Even though the S&P 500 is weighted toward larger companies, it is a more accurate gauge of the broader market than the Dow is.
Even though some of the talking heads on TV may emphasize the Dow, you will get a clearer picture of the market by focusing your attention on the S&P 500.
The Nasdaq Stock Market Composite
The Nasdaq Stock Market Composite is composed of all the stocks on the Nasdaq market – more than 5,000. Although broad in coverage, the Nasdaq is heavily weighted to technology stocks. This is because it is a market cap weighted index and stocks like Microsoft and some of the other big technology companies influence the index.
Their influence and the population of small, speculative companies in the Nasdaq make the index more volatile than either the Dow or the S&P 500. The Nasdaq obviously is not designed to represent “the market,” however it does give you a good idea of where technology investors are going.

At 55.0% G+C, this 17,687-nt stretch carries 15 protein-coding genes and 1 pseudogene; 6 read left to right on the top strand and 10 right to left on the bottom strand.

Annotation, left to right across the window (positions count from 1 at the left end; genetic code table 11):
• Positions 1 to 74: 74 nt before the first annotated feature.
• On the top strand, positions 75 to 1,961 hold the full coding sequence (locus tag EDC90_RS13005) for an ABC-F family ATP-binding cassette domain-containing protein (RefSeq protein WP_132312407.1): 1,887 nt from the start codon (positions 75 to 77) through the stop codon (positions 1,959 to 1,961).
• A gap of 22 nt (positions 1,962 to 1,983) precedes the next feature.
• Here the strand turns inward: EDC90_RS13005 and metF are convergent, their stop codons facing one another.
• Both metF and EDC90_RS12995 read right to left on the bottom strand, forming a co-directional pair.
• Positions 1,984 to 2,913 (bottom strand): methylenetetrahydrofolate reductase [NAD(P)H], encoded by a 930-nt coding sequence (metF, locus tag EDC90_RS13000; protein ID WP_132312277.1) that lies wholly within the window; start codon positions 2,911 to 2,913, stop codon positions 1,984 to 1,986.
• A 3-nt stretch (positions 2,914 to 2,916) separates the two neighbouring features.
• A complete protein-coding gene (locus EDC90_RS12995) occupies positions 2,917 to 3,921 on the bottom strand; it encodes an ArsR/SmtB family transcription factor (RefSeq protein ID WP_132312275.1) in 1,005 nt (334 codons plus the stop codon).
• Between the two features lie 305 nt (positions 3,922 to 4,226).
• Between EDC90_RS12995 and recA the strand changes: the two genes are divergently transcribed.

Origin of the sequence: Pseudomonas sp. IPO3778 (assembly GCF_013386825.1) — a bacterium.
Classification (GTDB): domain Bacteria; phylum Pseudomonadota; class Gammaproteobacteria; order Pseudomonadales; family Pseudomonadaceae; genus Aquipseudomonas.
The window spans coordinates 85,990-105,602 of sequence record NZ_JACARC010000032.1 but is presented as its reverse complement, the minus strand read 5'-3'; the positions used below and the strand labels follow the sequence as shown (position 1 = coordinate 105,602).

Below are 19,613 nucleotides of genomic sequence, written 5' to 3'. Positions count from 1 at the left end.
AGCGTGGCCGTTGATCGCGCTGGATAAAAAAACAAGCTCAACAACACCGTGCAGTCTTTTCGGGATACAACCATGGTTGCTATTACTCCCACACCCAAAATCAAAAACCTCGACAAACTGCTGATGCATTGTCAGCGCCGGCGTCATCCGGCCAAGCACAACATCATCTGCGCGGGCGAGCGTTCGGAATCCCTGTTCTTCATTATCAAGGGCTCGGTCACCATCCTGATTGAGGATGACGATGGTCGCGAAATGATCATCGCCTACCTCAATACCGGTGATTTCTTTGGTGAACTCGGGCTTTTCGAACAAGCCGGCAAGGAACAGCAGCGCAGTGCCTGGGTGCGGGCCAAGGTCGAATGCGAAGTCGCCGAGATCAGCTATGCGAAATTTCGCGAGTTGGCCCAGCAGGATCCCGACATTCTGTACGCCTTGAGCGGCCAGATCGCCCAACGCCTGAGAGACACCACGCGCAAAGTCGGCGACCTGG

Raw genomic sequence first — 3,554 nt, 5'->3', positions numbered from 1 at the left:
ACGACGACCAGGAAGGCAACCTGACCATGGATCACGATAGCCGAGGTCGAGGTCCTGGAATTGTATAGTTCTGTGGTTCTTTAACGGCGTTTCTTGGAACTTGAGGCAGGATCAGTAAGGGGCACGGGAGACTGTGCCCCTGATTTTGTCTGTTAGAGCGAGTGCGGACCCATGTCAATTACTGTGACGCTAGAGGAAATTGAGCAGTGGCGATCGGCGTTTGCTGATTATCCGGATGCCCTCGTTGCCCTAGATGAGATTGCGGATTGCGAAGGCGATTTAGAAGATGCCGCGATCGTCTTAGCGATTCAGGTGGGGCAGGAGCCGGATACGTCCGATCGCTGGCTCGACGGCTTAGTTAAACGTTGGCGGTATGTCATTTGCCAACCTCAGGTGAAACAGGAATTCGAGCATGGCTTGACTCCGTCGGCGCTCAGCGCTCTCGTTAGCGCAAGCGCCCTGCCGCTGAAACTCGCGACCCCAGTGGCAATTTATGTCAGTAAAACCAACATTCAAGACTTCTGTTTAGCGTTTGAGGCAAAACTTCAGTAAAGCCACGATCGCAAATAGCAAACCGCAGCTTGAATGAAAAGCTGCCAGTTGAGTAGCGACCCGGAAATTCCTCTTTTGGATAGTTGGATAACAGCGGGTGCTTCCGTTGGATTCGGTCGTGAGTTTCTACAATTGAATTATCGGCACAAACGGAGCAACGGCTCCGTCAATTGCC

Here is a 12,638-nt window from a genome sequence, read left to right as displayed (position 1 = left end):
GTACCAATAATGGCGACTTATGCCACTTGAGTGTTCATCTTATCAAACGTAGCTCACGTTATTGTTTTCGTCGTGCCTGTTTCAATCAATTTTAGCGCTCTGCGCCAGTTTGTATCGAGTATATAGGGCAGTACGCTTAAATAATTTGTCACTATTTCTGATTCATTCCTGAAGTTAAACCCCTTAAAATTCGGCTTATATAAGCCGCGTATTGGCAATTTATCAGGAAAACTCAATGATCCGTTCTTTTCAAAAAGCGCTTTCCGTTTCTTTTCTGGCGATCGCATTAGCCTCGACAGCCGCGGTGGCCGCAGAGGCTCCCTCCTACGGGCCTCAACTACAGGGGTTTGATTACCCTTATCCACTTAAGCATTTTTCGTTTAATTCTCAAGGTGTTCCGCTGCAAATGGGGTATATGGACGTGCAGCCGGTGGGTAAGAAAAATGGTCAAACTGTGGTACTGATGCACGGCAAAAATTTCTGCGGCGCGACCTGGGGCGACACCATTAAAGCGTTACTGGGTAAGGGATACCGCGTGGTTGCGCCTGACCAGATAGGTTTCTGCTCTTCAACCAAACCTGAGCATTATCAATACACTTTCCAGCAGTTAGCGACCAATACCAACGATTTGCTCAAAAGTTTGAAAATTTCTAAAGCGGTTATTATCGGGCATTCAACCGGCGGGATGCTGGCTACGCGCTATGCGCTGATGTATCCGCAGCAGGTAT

There are a number of other indexes that measure larger or smaller sections of the market. Mutual fund investors can find a number of funds that track almost any index they want.
However, the major three indexes above will serve most investors well. Should you want to look at other indexes for comparison, make sure you understand how the index is weighted (most, if not all, will be a market cap) and how stocks are selected.
What’s Good about Indexes
Indexes provide useful information including:
- Even with their limitations, indexes show trends and changes in investing patterns.